Tattoos are popular around campus
Published: Thursday, April 28, 2011
Updated: Thursday, April 28, 2011 19:04
Chelsea Delarippa says that the best narrative of her life can be found in the ink on her body.
Dellaripa, a visual arts junior, said, "I got my tattoos because they have special meaning to me. It's like telling a story on my body, and now they're a part of me. They are especially important to me because I drew all of my tattoos."
While some people get tattoos to display their art, others get tattoos in memory of their loved ones.
"I decided to get my first tattoo in response to the death of my sister. I wanted her to always be a part of me physically," Sheridyn Miller psychology senior said.
Many people interested in getting a tattoo explore several options before they pick a parlor to do their tattoo.
"I first found tattoo parlors online and went to visit each one. I examined their work and sterilization methods to make sure the needles and ink were always new. They always explained the process and showed me that the needles, ink and gloves were new and only used on me," Miller said.
Uptown Tattoos uses several processes and procedures to sterilize all of their equipment.
"All of our equipment is sterilized through autoclaving, which is the same sterilization process that hospitals use," said floor worker Megan Acosta of Uptown Tattoos.
Other common precautionary measures include using needles only once, separating all ink, scrubbing the tattoo tubes with Comet, and bagging each tube individually.
Artists also spray down their tattooing stations with MadaCide, a disinfectant, and anything touched by the artist is wrapped in plastic.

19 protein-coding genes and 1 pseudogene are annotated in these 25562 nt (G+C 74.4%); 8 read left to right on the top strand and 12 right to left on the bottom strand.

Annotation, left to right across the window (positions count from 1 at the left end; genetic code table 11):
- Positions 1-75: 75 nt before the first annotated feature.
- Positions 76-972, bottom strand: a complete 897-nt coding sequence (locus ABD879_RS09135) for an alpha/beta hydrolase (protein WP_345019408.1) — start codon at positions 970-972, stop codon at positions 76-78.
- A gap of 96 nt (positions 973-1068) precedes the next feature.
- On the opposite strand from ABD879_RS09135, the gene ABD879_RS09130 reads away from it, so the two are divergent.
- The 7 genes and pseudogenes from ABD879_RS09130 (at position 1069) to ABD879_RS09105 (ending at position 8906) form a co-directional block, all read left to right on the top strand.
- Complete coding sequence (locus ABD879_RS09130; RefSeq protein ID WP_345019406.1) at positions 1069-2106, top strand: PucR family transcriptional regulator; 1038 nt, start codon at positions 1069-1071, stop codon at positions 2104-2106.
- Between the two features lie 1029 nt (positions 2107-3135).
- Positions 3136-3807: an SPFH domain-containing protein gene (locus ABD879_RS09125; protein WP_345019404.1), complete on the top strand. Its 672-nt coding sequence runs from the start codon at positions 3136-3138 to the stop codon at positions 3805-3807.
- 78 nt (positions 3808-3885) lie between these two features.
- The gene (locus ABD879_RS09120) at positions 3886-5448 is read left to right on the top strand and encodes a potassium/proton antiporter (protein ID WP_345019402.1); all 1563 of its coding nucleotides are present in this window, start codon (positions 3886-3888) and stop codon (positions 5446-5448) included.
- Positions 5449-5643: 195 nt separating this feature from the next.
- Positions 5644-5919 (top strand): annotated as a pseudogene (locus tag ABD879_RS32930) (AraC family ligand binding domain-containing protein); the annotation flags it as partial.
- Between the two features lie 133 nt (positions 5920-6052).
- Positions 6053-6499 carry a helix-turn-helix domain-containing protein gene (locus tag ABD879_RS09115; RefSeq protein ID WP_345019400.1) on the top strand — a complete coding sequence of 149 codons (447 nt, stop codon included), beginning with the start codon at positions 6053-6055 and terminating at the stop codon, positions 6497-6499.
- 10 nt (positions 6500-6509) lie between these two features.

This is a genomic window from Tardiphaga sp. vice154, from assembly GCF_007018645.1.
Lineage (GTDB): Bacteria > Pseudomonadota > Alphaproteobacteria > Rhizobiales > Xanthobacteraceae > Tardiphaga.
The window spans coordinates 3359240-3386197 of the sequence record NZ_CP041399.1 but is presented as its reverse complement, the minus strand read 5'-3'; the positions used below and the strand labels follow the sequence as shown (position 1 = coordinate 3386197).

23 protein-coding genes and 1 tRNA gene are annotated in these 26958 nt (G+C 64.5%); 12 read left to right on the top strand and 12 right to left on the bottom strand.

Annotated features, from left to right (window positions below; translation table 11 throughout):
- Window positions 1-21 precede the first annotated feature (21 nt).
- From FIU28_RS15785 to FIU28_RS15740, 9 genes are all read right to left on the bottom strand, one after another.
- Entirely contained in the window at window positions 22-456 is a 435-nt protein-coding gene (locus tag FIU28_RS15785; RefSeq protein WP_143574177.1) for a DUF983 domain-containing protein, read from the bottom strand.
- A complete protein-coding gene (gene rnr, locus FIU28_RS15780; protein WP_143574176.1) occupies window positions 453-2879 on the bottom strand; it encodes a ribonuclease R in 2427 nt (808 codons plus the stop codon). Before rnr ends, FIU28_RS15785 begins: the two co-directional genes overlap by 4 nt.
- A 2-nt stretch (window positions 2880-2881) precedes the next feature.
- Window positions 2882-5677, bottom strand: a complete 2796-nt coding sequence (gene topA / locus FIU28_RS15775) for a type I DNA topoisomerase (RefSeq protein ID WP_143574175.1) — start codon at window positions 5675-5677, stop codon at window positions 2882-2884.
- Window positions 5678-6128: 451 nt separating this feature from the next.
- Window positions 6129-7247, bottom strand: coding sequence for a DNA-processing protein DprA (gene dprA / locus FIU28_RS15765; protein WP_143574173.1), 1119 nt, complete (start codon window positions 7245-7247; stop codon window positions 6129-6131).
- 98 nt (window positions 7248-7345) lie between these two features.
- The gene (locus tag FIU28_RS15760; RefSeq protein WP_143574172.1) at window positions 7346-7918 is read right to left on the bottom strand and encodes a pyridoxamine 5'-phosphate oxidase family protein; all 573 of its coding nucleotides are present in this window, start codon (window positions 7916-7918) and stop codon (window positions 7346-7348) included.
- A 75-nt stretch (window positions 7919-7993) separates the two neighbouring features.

"It is up to the individual to take care of the tattoo. We've seen cases of infection, but all of the cases have been due to the person's lack of care for their new tattoo," Acosta said.
Uptown Tattoos conducts this thorough sterilization to prevent the transmission of any infections or diseases that can occur during tattooing.
"Exposure to hepatitis, HIV, staff infections, and any blood-borne diseases can be contracted through tattooing. The two most severe diseases that can be contracted are hepatitis B and HIV because they are both incurable," said Irina Foxman, a nurse practitioner of the Loyola Student Health Center.
Skin reactions can also occur with tattooing.
"Allergic reactions to tattoo dye is serious because it is difficult to remove the dye once it is in the skin," said Erin Frye, a nurse practitioner of the Loyola Student Health Center.
The key to obtaining the most desirable tattooing experience is being aware of the health risks involved with tattooing, and to be careful to choose a location that uses safe tattooing methods.
Renee Dottolo can be reached at